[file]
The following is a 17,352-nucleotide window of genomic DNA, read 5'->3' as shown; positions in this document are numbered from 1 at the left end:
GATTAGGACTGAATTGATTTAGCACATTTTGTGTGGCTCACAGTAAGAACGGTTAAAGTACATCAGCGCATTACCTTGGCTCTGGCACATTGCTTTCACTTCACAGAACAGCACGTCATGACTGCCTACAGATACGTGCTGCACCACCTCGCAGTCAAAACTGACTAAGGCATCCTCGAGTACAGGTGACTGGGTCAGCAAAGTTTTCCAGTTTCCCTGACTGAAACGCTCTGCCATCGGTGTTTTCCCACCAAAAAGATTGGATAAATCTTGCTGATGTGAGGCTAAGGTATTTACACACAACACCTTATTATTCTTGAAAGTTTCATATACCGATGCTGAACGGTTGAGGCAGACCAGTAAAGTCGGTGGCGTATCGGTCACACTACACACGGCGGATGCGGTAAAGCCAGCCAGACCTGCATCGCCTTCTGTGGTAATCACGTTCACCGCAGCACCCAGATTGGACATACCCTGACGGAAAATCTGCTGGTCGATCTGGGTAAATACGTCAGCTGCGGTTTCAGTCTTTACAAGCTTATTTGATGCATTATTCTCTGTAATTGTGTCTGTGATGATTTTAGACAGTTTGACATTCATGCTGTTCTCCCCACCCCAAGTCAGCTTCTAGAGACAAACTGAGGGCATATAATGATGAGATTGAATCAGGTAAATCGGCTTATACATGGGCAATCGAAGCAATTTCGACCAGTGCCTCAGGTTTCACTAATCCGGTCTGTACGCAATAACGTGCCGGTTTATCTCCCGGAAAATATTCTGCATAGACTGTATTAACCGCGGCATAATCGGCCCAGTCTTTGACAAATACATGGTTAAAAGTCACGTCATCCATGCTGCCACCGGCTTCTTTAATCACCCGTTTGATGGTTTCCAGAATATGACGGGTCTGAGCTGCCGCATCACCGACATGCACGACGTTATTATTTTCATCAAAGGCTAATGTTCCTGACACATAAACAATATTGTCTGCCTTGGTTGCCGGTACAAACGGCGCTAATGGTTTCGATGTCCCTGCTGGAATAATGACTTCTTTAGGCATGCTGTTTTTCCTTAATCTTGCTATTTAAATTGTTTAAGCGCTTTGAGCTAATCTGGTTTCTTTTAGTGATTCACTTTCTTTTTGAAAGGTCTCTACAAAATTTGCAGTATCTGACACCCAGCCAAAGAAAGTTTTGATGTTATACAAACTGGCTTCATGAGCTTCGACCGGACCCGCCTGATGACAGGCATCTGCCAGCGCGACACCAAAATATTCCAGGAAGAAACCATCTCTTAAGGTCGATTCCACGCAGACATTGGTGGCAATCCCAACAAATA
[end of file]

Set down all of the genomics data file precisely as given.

The following is a 17,352-nucleotide window of genomic DNA, read 5'->3' as shown; positions in this document are numbered from 1 at the left end:
GATTAGGACTGAATTGATTTAGCACATTTTGTGTGGCTCACAGTAAGAACGGTTAAAGTACATCAGCGCATTACCTTGGCTCTGGCACATTGCTTTCACTTCACAGAACAGCACGTCATGACTGCCTACAGATACGTGCTGCACCACCTCGCAGTCAAAACTGACTAAGGCATCCTCGAGTACAGGTGACTGGGTCAGCAAAGTTTTCCAGTTTCCCTGACTGAAACGCTCTGCCATCGGTGTTTTCCCACCAAAAAGATTGGATAAATCTTGCTGATGTGAGGCTAAGGTATTTACACACAACACCTTATTATTCTTGAAAGTTTCATATACCGATGCTGAACGGTTGAGGCAGACCAGTAAAGTCGGTGGCGTATCGGTCACACTACACACGGCGGATGCGGTAAAGCCAGCCAGACCTGCATCGCCTTCTGTGGTAATCACGTTCACCGCAGCACCCAGATTGGACATACCCTGACGGAAAATCTGCTGGTCGATCTGGGTAAATACGTCAGCTGCGGTTTCAGTCTTTACAAGCTTATTTGATGCATTATTCTCTGTAATTGTGTCTGTGATGATTTTAGACAGTTTGACATTCATGCTGTTCTCCCCACCCCAAGTCAGCTTCTAGAGACAAACTGAGGGCATATAATGATGAGATTGAATCAGGTAAATCGGCTTATACATGGGCAATCGAAGCAATTTCGACCAGTGCCTCAGGTTTCACTAATCCGGTCTGTACGCAATAACGTGCCGGTTTATCTCCCGGAAAATATTCTGCATAGACTGTATTAACCGCGGCATAATCGGCCCAGTCTTTGACAAATACATGGTTAAAAGTCACGTCATCCATGCTGCCACCGGCTTCTTTAATCACCCGTTTGATGGTTTCCAGAATATGACGGGTCTGAGCTGCCGCATCACCGACATGCACGACGTTATTATTTTCATCAAAGGCTAATGTTCCTGACACATAAACAATATTGTCTGCCTTGGTTGCCGGTACAAACGGCGCTAATGGTTTCGATGTCCCTGCTGGAATAATGACTTCTTTAGGCATGCTGTTTTTCCTTAATCTTGCTATTTAAATTGTTTAAGCGCTTTGAGCTAATCTGGTTTCTTTTAGTGATTCACTTTCTTTTTGAAAGGTCTCTACAAAATTTGCAGTATCTGACACCCAGCCAAAGAAAGTTTTGATGTTATACAAACTGGCTTCATGAGCTTCGACCGGACCCGCCTGATGACAGGCATCTGCCAGCGCGACACCAAAATATTCCAGGAAGAAACCATCTCTTAAGGTCGATTCCACGCAGACATTGGTGGCAATCCCAACAAATA